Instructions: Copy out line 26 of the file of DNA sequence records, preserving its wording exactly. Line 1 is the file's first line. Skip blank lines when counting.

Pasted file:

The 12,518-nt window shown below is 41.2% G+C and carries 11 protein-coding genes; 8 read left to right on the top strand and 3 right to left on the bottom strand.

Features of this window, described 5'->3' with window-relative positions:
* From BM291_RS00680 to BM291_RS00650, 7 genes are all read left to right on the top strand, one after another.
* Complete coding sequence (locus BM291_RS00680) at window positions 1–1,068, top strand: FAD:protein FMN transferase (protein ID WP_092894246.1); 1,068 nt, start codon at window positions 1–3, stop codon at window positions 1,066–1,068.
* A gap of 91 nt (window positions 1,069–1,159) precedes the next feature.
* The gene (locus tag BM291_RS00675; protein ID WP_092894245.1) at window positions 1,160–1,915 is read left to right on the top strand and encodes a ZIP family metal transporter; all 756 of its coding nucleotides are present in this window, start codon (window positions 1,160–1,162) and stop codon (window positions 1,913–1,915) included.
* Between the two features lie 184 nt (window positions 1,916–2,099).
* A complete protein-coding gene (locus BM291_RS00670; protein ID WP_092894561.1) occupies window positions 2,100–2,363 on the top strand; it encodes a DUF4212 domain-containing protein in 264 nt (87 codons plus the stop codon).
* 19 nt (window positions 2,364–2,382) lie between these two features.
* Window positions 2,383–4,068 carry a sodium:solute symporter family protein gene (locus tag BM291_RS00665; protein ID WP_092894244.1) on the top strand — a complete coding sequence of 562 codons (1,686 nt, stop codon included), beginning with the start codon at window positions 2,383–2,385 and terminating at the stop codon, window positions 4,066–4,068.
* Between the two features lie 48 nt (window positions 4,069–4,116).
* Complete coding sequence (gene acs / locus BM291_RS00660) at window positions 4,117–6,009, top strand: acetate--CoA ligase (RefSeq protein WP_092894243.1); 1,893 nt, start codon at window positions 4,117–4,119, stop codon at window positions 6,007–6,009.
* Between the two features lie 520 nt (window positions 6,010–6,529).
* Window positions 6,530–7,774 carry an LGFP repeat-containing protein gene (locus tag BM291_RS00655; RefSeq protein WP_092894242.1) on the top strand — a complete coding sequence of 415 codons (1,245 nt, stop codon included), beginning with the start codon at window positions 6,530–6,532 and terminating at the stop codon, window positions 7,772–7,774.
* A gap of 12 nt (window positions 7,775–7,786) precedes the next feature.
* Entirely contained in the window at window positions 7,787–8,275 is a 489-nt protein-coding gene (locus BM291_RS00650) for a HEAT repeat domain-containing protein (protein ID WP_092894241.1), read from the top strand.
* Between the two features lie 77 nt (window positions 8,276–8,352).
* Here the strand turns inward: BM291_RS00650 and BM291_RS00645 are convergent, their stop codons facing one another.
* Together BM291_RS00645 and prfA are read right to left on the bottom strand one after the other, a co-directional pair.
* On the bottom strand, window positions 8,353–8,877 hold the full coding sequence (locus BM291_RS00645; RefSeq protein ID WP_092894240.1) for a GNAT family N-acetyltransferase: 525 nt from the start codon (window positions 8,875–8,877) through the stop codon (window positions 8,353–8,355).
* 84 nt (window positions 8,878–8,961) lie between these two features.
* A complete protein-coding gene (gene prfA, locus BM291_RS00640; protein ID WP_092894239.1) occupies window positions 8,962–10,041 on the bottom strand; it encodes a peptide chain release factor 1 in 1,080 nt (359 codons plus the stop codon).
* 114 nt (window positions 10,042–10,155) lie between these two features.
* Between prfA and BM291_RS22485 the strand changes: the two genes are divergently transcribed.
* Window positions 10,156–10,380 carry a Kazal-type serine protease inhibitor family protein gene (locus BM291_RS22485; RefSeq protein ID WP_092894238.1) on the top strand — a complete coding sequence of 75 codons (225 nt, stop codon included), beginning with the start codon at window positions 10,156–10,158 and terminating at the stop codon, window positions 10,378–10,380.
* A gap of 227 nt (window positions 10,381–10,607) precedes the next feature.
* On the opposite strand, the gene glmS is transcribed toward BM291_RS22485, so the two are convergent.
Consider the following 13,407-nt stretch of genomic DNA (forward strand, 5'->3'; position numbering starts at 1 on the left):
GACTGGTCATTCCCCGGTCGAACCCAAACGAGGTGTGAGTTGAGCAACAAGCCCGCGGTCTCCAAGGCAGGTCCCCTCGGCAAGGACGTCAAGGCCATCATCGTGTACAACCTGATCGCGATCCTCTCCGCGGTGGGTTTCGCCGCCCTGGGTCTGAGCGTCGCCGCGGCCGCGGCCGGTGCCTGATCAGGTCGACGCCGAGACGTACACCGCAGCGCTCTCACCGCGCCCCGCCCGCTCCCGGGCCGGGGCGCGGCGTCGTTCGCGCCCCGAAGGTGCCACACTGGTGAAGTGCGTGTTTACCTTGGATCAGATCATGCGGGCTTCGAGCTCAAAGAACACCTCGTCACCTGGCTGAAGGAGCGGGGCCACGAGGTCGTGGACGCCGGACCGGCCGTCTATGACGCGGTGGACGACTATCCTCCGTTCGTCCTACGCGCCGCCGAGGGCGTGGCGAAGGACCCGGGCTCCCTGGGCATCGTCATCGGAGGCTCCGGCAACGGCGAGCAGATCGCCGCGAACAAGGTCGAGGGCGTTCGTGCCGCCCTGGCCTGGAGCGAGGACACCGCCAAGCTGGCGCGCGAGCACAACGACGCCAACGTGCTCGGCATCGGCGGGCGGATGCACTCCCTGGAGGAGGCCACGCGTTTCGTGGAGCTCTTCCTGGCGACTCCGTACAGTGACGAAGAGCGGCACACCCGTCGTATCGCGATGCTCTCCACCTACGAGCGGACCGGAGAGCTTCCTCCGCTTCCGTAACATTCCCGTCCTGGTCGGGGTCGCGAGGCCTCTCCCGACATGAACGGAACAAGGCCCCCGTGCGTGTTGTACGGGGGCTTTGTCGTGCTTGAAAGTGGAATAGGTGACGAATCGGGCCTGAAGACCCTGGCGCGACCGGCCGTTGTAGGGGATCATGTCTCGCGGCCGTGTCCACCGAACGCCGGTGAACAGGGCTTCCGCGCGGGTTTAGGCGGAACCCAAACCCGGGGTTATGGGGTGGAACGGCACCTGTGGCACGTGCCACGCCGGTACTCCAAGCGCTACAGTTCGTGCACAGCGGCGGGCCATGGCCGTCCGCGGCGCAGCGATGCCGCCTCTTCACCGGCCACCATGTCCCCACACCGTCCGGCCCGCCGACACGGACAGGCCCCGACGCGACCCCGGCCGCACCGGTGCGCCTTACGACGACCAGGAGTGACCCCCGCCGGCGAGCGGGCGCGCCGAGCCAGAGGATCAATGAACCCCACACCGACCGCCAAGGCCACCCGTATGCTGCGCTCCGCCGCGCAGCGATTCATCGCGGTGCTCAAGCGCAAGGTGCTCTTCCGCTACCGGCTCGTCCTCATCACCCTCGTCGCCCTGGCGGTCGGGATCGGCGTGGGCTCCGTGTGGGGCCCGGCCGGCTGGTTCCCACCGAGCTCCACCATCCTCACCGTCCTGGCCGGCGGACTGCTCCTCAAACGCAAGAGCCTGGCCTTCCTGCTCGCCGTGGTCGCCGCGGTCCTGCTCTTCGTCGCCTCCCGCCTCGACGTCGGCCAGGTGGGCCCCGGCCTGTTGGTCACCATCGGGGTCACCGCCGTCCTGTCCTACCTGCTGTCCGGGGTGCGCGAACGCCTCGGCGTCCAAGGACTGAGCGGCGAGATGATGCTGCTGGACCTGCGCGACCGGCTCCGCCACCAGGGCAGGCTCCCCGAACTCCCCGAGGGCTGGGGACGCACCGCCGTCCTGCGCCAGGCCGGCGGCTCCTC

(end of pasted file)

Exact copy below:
* A gap of 227 nt (window positions 10,381–10,607) precedes the next feature.